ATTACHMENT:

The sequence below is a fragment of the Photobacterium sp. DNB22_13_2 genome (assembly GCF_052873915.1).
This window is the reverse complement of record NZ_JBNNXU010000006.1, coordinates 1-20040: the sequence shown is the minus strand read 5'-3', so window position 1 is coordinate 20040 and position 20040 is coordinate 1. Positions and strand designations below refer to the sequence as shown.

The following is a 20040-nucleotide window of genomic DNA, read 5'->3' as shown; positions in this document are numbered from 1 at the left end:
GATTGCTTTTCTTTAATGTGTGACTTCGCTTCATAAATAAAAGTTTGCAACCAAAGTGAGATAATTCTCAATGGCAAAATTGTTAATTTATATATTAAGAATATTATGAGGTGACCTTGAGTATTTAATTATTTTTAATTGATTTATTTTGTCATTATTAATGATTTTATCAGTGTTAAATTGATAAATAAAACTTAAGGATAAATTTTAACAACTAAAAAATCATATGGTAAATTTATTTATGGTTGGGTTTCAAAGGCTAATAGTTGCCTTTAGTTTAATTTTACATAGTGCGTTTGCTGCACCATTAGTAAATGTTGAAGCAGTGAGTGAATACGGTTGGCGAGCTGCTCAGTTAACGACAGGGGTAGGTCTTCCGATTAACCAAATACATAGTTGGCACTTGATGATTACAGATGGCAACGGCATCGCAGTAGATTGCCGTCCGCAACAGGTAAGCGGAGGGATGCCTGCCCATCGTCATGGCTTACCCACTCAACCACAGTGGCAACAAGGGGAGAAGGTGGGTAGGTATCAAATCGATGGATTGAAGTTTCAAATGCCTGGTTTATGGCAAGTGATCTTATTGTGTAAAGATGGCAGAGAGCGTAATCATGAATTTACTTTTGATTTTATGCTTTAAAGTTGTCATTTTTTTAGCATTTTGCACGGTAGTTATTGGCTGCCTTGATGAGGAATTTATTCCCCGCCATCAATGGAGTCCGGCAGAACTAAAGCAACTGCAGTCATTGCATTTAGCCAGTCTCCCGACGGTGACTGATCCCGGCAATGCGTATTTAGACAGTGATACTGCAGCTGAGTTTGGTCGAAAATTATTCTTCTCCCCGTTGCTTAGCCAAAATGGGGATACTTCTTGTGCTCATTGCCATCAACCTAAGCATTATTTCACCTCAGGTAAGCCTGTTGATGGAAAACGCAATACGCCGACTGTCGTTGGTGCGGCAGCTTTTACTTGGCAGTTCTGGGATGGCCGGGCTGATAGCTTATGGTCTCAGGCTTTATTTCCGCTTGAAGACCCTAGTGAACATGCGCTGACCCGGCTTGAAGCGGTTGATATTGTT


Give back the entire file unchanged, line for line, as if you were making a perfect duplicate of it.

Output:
The sequence below is a fragment of the Photobacterium sp. DNB22_13_2 genome (assembly GCF_052873915.1).
This window is the reverse complement of record NZ_JBNNXU010000006.1, coordinates 1-20040: the sequence shown is the minus strand read 5'-3', so window position 1 is coordinate 20040 and position 20040 is coordinate 1. Positions and strand designations below refer to the sequence as shown.

The following is a 20040-nucleotide window of genomic DNA, read 5'->3' as shown; positions in this document are numbered from 1 at the left end:
GATTGCTTTTCTTTAATGTGTGACTTCGCTTCATAAATAAAAGTTTGCAACCAAAGTGAGATAATTCTCAATGGCAAAATTGTTAATTTATATATTAAGAATATTATGAGGTGACCTTGAGTATTTAATTATTTTTAATTGATTTATTTTGTCATTATTAATGATTTTATCAGTGTTAAATTGATAAATAAAACTTAAGGATAAATTTTAACAACTAAAAAATCATATGGTAAATTTATTTATGGTTGGGTTTCAAAGGCTAATAGTTGCCTTTAGTTTAATTTTACATAGTGCGTTTGCTGCACCATTAGTAAATGTTGAAGCAGTGAGTGAATACGGTTGGCGAGCTGCTCAGTTAACGACAGGGGTAGGTCTTCCGATTAACCAAATACATAGTTGGCACTTGATGATTACAGATGGCAACGGCATCGCAGTAGATTGCCGTCCGCAACAGGTAAGCGGAGGGATGCCTGCCCATCGTCATGGCTTACCCACTCAACCACAGTGGCAACAAGGGGAGAAGGTGGGTAGGTATCAAATCGATGGATTGAAGTTTCAAATGCCTGGTTTATGGCAAGTGATCTTATTGTGTAAAGATGGCAGAGAGCGTAATCATGAATTTACTTTTGATTTTATGCTTTAAAGTTGTCATTTTTTTAGCATTTTGCACGGTAGTTATTGGCTGCCTTGATGAGGAATTTATTCCCCGCCATCAATGGAGTCCGGCAGAACTAAAGCAACTGCAGTCATTGCATTTAGCCAGTCTCCCGACGGTGACTGATCCCGGCAATGCGTATTTAGACAGTGATACTGCAGCTGAGTTTGGTCGAAAATTATTCTTCTCCCCGTTGCTTAGCCAAAATGGGGATACTTCTTGTGCTCATTGCCATCAACCTAAGCATTATTTCACCTCAGGTAAGCCTGTTGATGGAAAACGCAATACGCCGACTGTCGTTGGTGCGGCAGCTTTTACTTGGCAGTTCTGGGATGGCCGGGCTGATAGCTTATGGTCTCAGGCTTTATTTCCGCTTGAAGACCCTAGTGAACATGCGCTGACCCGGCTTGAAGCGGTTGATATTGTT